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TVP occupation. “Deputy’s point-of-care intervention”. MP Przydacz about a law that does not exist

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According to lawyers, the presence and behavior of PiS politicians in the offices of public media exceeded the limits of parliamentary intervention. But Marcin Przydacz from PiS argues that MPs can do this – as part of “parliamentary point-of-care intervention”. However, there is no such thing in Polish law.

Minister of Culture and National Heritage Bartłomiej Sienkiewicz, referring to the Commercial Companies Code, canceled On December 19, 2023, the presidents of the management boards of Telewizja Polska, Polish Radio and the Polish Press Agency and their supervisory boards. A day later, a dozen or so PiS MPs entered the Warsaw headquarters of television, radio and agencies, starting their “occupation” in the form of rotating shifts. They decided who could enter the buildings of media companies, tried to ID the people entering and stop employees.

On December 27, Minister Sienkiewicz put the public media into liquidation, and PiS MPs announced that they would limit their presence in media headquarters to the TVP building at Powstańców Warszawy Square in Warsaw (the Television Information Agency is located there). They were also there after the New Year. As they explained, they were on duty as part of parliamentary interventions because the law was being broken. The head of the PiS club, Mariusz Błaszczak, asked on January 3 on Radio Zet whether spending Christmas Eve or New Year’s Eve at the TVP headquarters was parliamentary control, replied: “Yes, it is parliamentary control.”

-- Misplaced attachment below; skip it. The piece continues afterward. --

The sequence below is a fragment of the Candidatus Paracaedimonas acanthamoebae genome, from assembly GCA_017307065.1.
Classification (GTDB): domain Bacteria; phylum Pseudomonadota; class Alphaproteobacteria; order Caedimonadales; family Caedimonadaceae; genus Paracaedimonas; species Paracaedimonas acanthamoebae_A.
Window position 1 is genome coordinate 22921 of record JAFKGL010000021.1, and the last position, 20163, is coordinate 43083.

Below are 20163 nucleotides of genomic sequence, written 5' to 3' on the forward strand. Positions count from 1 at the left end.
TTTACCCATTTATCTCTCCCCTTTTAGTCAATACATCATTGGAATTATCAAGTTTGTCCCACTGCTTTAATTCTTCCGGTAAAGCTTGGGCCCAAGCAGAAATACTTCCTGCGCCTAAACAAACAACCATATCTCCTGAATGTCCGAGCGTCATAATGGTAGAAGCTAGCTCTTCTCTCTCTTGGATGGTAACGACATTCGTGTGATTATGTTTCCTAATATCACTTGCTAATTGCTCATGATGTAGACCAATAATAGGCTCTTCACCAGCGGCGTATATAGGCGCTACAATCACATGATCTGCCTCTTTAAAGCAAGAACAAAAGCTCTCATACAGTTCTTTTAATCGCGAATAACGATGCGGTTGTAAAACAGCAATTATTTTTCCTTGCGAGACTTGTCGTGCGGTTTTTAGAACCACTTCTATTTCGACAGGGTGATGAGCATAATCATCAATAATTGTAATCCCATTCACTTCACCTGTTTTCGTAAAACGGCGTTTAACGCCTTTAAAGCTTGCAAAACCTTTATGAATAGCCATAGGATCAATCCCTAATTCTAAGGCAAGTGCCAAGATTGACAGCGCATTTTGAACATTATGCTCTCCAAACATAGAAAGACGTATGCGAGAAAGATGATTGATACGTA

In turn, PiS MP Marcin Przydacz, during a discussion in “Kawa na Ławę” on TVN24 on December 31, 2023, defended the legitimacy of the actions of PiS MPs: “In both PAP, Polish Television and Polish Radio, point-by-point parliamentary interventions are and will continue when when the need arises.” And he explained:

[Poselska] point intervention, i.e. in a situation where the law is directly broken.

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When asked by the Deputy Speaker of the Sejm, Piotr Zgorzelski from PSL, what legal acts include “point intervention”, MP Przydacz pointed to articles 19 and 20 of the Act on the exercise of the mandate of a deputy and senator. To the comment of the host of the program, Konrad Piasecki, that “point intervention is a new concept”, Marcin Przydacz insisted that there is a “point-based parliamentary intervention” and that “it can be implemented in a short time, it can be implemented in a longer time”, that “such things are happening.”

So we checked what the Act on the exercise of the mandate of a deputy and senator stipulates when it comes to parliamentary intervention.

The MP’s right to information and the right to intervene – but not “point-wise”